Patellofemoral Pain Syndrome (PFPS) is broad term used to describe pain experienced around the kneecap (patella) or the surrounding tissues. Studies have reported that roughly a quarter of running injuries are due to PFPS, hence why it is also referred to as runner’s knee! The condition usually occurs gradually with patients reporting an increase of symptoms when loading the knee, especially in a flexed position. Activities such as squatting, prolonged sitting, going up and down stairs, jumping and running (especially hills) are all commonly reported as aggravating activities.
- Dull ache experienced in the front of knee
- Pain begins gradually and slowly intensifies
- Pain during exercise that requires repetitive bending of the knee (running, jumping etc)
- Can be experienced in both knees at the same time.
- Pain after sustained sitting (movies, airplane, school etc)
- Cracking/Popping sounds in your knee when climbing stairs or getting up from chair.
Although the exact pathophysiology of PFPS is relatively unknown, there are several factors that could be contributing to the symptoms patients are experiencing.
- Predominantly occurs with increased activity that puts repeated stress on the knee joint (e.g. jumping, running)
- It can also start due to a sudden change in frequency and intensity of training or activity (e.g. increasing days or distance).
- Usually this is due to a muscular strength and control dysfunction.
- Malalignment of Patella:
- Your kneecap is ideally supposed to be placed within the centre of your knee, however sometimes the patella moves and tracks more to one side, causing malalignment.
- Usually caused by muscular imbalances or weakness, causing the patella to shift.
- It can also be due to alignment issues with the ankle and hips.
- Changes in activity surface or footwear.
There is strong evidence to support the role of targeted exercise therapy in the rehabilitation of patellofemoral pain. In the early stages, strengthening the muscles around the hip has been shown to improve pain by decreasing the load going through the knee. Furthermore, calf function is extremely important in running and jumping, therefore specific calf strengthening will be an aspect of the exercise program. Exercise will also progressively incorporate loading of the knee with an array of exercises. This will involve improving strength, power, proprioception and global kinetic chain movements. Concurrent to a strengthening program, depending on your goals, your physiotherapist will also provide a return to sport or running program to ensure you can get back to what you love doing. For runners, your physio may discuss strategies towards foot-strike pattern or increasing cadence to assist with pain during running.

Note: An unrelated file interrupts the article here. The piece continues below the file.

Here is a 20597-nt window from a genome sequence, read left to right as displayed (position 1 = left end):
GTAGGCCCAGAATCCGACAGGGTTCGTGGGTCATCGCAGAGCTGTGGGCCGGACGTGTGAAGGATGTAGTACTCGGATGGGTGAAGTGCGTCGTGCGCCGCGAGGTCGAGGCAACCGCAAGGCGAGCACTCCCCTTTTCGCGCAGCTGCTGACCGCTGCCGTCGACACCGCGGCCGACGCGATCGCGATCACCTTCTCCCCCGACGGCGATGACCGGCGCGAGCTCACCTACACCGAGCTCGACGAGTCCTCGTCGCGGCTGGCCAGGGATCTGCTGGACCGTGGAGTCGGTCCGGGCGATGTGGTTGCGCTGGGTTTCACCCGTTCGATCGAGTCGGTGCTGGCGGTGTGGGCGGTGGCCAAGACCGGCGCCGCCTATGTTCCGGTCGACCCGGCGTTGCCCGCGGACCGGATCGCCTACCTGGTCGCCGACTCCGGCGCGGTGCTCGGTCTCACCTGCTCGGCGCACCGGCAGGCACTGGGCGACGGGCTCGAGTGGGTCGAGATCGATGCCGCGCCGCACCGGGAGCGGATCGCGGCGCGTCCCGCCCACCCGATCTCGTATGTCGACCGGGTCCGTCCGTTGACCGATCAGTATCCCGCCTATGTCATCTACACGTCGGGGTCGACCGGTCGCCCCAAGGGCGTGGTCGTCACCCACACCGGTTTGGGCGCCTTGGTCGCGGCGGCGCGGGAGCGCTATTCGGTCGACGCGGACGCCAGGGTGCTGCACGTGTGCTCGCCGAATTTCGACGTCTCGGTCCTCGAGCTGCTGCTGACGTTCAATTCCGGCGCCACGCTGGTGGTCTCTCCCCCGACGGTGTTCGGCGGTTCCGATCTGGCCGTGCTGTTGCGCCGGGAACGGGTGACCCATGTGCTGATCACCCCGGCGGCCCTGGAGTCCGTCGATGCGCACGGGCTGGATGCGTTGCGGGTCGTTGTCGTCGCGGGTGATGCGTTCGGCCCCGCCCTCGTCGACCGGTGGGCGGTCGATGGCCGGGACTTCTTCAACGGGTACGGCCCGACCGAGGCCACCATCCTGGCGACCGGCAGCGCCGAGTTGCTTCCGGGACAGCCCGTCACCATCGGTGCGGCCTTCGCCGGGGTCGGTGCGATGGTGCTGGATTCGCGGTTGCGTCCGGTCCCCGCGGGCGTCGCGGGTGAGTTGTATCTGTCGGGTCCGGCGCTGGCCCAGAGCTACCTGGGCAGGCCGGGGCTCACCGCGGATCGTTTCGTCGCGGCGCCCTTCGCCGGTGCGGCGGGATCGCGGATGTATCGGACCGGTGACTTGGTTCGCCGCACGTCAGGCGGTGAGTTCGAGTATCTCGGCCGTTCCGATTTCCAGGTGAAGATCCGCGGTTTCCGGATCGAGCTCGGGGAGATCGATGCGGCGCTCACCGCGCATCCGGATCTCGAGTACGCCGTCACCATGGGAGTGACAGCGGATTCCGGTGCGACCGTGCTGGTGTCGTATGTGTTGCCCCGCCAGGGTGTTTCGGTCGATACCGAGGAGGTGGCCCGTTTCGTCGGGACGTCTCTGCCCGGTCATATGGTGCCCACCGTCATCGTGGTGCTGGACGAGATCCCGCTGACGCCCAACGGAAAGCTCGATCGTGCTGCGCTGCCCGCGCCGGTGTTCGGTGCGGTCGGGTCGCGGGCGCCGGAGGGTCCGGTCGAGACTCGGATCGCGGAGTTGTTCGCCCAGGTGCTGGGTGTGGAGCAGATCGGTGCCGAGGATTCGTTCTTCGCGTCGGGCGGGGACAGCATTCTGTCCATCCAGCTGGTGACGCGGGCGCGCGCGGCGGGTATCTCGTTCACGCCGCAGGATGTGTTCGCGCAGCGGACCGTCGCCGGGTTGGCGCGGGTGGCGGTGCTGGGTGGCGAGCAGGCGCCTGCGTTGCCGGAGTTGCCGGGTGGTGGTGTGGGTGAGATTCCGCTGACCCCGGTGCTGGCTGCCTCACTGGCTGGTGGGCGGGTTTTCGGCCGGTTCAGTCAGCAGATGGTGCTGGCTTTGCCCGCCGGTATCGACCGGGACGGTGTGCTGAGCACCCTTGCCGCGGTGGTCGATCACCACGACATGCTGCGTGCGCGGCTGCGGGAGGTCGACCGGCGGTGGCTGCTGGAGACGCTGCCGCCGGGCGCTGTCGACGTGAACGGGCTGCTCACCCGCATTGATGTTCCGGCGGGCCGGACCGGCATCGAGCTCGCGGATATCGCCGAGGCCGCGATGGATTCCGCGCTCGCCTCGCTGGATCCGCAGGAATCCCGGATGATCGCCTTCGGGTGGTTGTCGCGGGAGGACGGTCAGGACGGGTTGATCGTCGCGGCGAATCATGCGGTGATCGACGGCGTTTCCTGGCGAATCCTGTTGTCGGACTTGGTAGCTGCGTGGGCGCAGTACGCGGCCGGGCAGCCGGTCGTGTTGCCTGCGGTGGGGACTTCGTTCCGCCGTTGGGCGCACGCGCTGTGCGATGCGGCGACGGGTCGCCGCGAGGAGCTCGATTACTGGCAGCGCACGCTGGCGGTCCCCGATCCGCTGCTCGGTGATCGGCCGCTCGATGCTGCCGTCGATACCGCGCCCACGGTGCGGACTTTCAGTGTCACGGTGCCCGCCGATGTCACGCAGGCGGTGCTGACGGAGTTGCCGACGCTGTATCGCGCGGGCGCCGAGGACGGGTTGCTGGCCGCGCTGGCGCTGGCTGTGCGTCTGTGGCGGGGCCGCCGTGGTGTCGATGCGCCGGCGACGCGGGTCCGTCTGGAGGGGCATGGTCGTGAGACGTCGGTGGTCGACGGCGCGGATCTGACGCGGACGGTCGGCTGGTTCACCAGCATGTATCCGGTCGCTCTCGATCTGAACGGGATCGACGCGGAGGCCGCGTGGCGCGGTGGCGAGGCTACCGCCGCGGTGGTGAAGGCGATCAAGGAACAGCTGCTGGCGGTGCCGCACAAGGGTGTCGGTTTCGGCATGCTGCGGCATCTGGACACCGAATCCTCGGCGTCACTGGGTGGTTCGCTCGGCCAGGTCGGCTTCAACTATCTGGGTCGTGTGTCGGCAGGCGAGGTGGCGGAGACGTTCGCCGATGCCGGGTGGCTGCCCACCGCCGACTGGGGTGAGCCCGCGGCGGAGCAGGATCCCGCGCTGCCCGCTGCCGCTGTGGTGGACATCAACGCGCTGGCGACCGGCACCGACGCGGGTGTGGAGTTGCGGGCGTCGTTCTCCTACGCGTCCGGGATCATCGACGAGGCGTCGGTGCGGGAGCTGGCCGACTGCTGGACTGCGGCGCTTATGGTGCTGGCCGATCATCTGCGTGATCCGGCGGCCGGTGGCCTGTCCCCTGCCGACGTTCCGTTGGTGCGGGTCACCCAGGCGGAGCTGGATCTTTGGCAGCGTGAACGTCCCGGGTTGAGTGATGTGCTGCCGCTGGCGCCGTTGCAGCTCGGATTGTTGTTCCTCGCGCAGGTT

Foot orthotics are commonly utilised for many musculoskeletal conditions and there is evidence to support its inclusion as a treatment option for patients with PFPS. Current research demonstrates foot orthotics are effective in reducing pain in the short term (<6 weeks) for patients with increased foot pronation (flatter feet). Foot pronation increases rotation of the lower leg which in turn can increased knee valgus. Increased valgus may cause excessive stress at the knee and be a contributing factor for patellofemoral pain. Foot orthotics come in many different shapes and sizes and currently there is no evidence separating the benefits of custom or prefabricated orthoses for patellofemoral patients.
Another intervention that has benefit for PFPS patients is taping. McConnell taping is a commonly used technique to that aims to glide, tilt and rotate the patella with the aim of reducing stress on the patella during an aggravating movement. Current evidence supports the use of tailored patellofemoral taping to improve an individual’s pain in the short to intermediate term.
Your physiotherapist will discuss strategies with you regarding modifying or avoiding activities to avoid aggravation of symptoms. For example, a client who complains of significant pain when running up hills may complete running on flat ground for a short period while completing a lower limb strengthening program. Hill running will return once the patient has increased capacity through the knee and surrounding musculature to cope with imposed demands. Load management is an important principle to adhere to during rehabilitation as it allows for certain exercise and activity to continue, without breaking down or causing significant increases in pain and symptoms. Additional education and advice will revolve around empowering the patient to maintain an active rehab process and providing individualised self-management strategies.
If you are experiencing knee pain, our experienced physios at peak will provide you with quality care to ensure you can return to your daily activities and sporting endeavours pain free!
Brukner, & Khan, K. (2017). Brukner & Khan’s clinical sports medicine. Volume 1 : injuries (5th edition.). McGraw-Hill Education Australia.
Vora M, Curry E, Chipman A, Matzkin E, Li X. Patellofemoral pain syndrome in female athletes: A review of diagnoses, etiology and treatment options. Orthop Rev (Pavia). 2018 Feb 20;9(4):7281. doi: 10.4081/or.2017.7281
Willy RW, Hoglund LT, Barton CJ, Bolgla LA, Scalzitti DA, Logerstedt DS, Lynch AD, Snyder-Mackler L, McDonough CM. Patellofemoral Pain. J Orthop Sports Phys Ther. 2019 Sep;49(9):CPG1-CPG95. doi: 10.2519/jospt.2019.0302.